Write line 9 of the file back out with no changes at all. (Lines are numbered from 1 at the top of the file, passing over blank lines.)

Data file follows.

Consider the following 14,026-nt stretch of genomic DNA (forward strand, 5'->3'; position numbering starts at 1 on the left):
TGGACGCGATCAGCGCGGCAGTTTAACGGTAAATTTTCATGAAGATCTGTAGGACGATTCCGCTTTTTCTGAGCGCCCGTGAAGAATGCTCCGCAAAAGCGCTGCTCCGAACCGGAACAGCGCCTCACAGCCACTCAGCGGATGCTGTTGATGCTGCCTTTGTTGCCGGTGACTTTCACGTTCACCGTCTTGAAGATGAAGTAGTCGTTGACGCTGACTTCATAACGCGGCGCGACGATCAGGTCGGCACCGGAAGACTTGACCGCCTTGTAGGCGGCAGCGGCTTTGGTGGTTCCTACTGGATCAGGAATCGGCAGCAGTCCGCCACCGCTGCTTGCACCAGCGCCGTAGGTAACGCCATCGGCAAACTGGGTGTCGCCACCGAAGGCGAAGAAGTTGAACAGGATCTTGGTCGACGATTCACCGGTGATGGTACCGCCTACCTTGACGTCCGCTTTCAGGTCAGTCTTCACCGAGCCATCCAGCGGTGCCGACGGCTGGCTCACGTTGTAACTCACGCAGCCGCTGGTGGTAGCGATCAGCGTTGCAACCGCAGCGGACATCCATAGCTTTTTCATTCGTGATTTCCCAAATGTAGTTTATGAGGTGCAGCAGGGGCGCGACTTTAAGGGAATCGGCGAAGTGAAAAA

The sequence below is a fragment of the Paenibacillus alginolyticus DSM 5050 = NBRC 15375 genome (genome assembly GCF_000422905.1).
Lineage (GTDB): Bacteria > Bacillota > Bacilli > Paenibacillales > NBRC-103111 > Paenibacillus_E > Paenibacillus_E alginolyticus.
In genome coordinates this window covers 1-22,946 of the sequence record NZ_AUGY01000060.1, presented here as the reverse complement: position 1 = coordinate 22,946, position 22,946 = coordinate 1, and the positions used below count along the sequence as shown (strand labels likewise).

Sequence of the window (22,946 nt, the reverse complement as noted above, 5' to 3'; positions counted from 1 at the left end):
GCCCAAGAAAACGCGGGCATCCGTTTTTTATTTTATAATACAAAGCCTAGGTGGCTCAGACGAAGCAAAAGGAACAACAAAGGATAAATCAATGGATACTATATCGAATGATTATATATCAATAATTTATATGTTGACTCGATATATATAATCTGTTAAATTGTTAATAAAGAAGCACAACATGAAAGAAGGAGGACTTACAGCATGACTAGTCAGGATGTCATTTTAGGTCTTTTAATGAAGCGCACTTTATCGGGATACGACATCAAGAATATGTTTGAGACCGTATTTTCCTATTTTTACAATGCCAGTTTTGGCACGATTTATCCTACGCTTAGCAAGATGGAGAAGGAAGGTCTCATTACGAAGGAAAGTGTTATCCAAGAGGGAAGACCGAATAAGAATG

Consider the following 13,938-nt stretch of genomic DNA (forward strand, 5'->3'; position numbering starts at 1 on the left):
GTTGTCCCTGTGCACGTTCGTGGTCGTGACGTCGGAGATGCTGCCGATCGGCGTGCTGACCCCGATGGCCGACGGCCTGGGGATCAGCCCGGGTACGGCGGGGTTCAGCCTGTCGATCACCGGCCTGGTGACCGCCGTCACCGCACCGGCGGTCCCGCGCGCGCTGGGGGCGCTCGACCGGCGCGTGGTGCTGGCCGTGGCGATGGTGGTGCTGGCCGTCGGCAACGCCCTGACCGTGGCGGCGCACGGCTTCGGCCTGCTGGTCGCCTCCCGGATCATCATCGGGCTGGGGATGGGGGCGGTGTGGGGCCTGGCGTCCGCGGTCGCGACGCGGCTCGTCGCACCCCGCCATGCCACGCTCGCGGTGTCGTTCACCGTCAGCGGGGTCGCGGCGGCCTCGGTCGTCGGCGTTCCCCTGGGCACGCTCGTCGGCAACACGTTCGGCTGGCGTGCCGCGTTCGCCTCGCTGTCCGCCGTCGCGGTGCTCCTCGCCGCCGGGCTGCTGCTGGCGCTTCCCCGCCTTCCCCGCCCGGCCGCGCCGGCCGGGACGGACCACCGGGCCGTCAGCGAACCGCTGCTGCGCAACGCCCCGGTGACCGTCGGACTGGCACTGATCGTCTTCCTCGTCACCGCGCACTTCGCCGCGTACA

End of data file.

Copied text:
GTTGTCCCTGTGCACGTTCGTGGTCGTGACGTCGGAGATGCTGCCGATCGGCGTGCTGACCCCGATGGCCGACGGCCTGGGGATCAGCCCGGGTACGGCGGGGTTCAGCCTGTCGATCACCGGCCTGGTGACCGCCGTCACCGCACCGGCGGTCCCGCGCGCGCTGGGGGCGCTCGACCGGCGCGTGGTGCTGGCCGTGGCGATGGTGGTGCTGGCCGTCGGCAACGCCCTGACCGTGGCGGCGCACGGCTTCGGCCTGCTGGTCGCCTCCCGGATCATCATCGGGCTGGGGATGGGGGCGGTGTGGGGCCTGGCGTCCGCGGTCGCGACGCGGCTCGTCGCACCCCGCCATGCCACGCTCGCGGTGTCGTTCACCGTCAGCGGGGTCGCGGCGGCCTCGGTCGTCGGCGTTCCCCTGGGCACGCTCGTCGGCAACACGTTCGGCTGGCGTGCCGCGTTCGCCTCGCTGTCCGCCGTCGCGGTGCTCCTCGCCGCCGGGCTGCTGCTGGCGCTTCCCCGCCTTCCCCGCCCGGCCGCGCCGGCCGGGACGGACCACCGGGCCGTCAGCGAACCGCTGCTGCGCAACGCCCCGGTGACCGTCGGACTGGCACTGATCGTCTTCCTCGTCACCGCGCACTTCGCCGCGTACA